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Biden says he's 'determined on running' as calls to step aside grow

President Biden speaks at a news conference on Thursday, on the final day of the NATO summit in Washington.
Jacquelyn Martin/AP
President Biden speaks at a news conference on Thursday, on the final day of the NATO summit in Washington.

Updated July 11, 2024 at 20:45 PM ET

President Biden, in a roughly one-hour long press conference, doubled down on his decision to stay in the race, despite growing calls and doubts from leaders and supporters that he should step down from the ticket, and won’t be able to beat former president Donald Trump in November.

“I think I'm the most qualified person to run for president. I beat him once and I will beat him again,” Biden said of Trump.

“I’m not in this for my legacy,” Biden said. “I’m in this to complete the job I started.”

Asked if he was determined to stay in the race despite the fears of some Democratic lawmakers, Biden said, “I'm determined on running, but I think it's important that I realize allay fears by seeing — let them see me out there. Let them see me out.” He said his campaign was strong and working hard in “toss-up states.”

Biden spoke without a teleprompter, calling on 10 reporters during the event following the conclusion of the NATO conference held in Washington. He spoke evenly and was animated at times when speaking about the economy and gun violence prevention. Biden answered many of the questions succinctly, but spoke at length on some topics of foreign policy and the country’s economic recovery since COVID.

But the president misspoke early on, referring to Vice President Harris as "Vice President Trump."

Biden was asked what concerns he had about Harris’ ability to beat Trump if she were at the top of the ticket. “Look, I wouldn't have picked Vice President Trump to be vice president [if] I didn’t think she was not qualified to be president,” he said.

The misstep comes just hours after Biden misspoke on stage with leaders from NATO, calling Ukrainian President Zelesnkyy President Putin, before quickly correcting himself.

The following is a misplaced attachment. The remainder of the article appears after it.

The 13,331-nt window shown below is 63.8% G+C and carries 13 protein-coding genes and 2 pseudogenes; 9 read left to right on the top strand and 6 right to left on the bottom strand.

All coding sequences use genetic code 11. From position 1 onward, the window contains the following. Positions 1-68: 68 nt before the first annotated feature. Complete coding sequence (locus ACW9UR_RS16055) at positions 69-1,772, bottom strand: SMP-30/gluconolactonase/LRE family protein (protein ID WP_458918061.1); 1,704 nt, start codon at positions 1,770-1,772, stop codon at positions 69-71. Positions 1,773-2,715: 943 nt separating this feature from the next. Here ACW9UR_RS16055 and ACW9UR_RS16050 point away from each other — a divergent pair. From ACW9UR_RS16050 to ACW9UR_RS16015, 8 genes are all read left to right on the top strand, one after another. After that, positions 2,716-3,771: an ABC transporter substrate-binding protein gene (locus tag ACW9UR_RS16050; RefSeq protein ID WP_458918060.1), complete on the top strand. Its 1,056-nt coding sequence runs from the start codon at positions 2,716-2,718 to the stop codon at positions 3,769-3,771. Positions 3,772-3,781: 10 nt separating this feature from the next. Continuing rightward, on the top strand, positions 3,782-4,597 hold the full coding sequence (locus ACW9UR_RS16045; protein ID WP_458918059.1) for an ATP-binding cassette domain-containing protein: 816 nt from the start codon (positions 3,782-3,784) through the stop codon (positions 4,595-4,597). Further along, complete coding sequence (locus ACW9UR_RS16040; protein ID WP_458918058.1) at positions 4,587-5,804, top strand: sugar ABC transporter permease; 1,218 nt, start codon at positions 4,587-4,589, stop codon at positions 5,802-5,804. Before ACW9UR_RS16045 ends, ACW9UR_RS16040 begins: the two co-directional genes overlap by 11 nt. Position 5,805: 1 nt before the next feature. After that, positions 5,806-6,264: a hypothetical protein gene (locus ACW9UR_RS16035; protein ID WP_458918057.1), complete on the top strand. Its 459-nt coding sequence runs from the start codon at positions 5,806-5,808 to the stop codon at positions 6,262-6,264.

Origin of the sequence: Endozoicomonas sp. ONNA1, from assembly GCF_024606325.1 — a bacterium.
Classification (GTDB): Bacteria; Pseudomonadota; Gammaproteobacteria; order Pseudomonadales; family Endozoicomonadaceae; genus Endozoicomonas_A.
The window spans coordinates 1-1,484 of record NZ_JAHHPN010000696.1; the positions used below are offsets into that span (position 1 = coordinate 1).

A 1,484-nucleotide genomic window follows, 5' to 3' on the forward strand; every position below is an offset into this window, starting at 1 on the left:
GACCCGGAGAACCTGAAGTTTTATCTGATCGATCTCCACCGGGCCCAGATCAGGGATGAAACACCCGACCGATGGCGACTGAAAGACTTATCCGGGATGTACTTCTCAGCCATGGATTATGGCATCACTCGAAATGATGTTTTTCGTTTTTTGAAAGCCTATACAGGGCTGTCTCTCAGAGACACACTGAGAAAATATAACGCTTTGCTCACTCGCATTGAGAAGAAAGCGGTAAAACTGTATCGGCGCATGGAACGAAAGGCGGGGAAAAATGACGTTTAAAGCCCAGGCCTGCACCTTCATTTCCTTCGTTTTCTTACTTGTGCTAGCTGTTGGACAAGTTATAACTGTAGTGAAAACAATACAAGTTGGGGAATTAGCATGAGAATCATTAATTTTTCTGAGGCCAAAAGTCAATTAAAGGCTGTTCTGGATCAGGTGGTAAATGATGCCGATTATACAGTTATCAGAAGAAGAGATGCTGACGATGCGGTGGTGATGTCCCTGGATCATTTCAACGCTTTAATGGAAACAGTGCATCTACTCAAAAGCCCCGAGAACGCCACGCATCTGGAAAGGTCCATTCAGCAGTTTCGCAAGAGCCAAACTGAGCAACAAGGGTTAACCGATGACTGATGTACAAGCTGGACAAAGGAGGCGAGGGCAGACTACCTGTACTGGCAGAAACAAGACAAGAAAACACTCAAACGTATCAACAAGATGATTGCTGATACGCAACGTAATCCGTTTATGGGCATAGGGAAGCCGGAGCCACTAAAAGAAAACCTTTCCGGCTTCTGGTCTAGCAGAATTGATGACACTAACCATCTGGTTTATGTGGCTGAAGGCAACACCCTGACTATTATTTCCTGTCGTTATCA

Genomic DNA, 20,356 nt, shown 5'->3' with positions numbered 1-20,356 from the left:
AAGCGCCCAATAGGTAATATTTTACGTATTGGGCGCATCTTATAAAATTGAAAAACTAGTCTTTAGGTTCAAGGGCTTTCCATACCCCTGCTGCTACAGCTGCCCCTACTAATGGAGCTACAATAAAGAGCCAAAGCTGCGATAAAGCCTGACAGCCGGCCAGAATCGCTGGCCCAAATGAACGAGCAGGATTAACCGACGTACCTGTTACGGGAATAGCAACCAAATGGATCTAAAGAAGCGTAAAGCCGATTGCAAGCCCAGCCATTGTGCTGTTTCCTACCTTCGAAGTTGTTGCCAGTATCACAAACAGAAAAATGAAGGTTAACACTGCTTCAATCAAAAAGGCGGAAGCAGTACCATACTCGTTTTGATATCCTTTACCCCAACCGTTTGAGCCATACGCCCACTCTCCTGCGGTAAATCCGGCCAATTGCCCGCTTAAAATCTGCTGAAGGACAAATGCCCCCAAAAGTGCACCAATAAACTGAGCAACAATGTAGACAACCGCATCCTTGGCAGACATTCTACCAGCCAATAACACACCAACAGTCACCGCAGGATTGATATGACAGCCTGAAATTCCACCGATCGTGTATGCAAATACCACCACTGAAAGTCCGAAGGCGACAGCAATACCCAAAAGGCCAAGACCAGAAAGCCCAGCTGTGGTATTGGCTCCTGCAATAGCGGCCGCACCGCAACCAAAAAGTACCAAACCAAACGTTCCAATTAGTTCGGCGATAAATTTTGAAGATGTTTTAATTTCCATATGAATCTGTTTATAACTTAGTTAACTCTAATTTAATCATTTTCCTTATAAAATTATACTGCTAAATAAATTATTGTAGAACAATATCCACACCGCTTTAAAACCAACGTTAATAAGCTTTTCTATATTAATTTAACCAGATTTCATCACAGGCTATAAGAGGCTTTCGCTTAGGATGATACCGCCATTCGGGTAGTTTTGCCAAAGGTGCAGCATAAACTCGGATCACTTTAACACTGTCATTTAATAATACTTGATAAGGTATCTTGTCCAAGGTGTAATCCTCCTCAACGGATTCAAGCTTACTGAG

At the end of the press conference, an 11th reporter shouted a question, asking Biden how he would respond to criticism from Trump himself on misnaming Harris.

Biden said “Listen to him,” before walking off the stage.

The NATO summit has been an event his campaign had hoped would showcase his leadership on the world stage. Instead, it has been overshadowed by doubts about whether he is up for a bruising campaign and another four years in office — doubts expressed by elected Democrats, donors and voters.

The questions have been swirling since Biden badly fumbled his June 27 debate against former President Donald Trump. Biden struggled to answer questions in that debate and has since blamed it on a cold, latent jet lag, overpreparation and interruptions from Trump. He said it was just one bad night, but many in his party aren’t convinced.

Since then, Biden and his team have worked to prove he does have the stamina and mental acuity to run this race, adding campaign stops in Wisconsin, Pennsylvania and later this week in Michigan. He did a television interview that aired in full on ABC News and has another one scheduled on Monday with NBC, and he called in to MSNBC’s Morning Joe this week, too. And Biden has turned defiant, telling his party that he’s staying in the race and it was time to stop talking about whether he should quit. He has received wholehearted support from some important figures in the party — but others have since come out and said they think he will lose to Trump.

Biden said he would take another neurological test if necessary

The president said he had taken three neurological exams during his presidency, which the White House has disclosed. He said that he would take another if his doctor recommended one.

“I’m good,” he said. “I’m tested every single day on my neurological capacity in the decisions I make everyday.”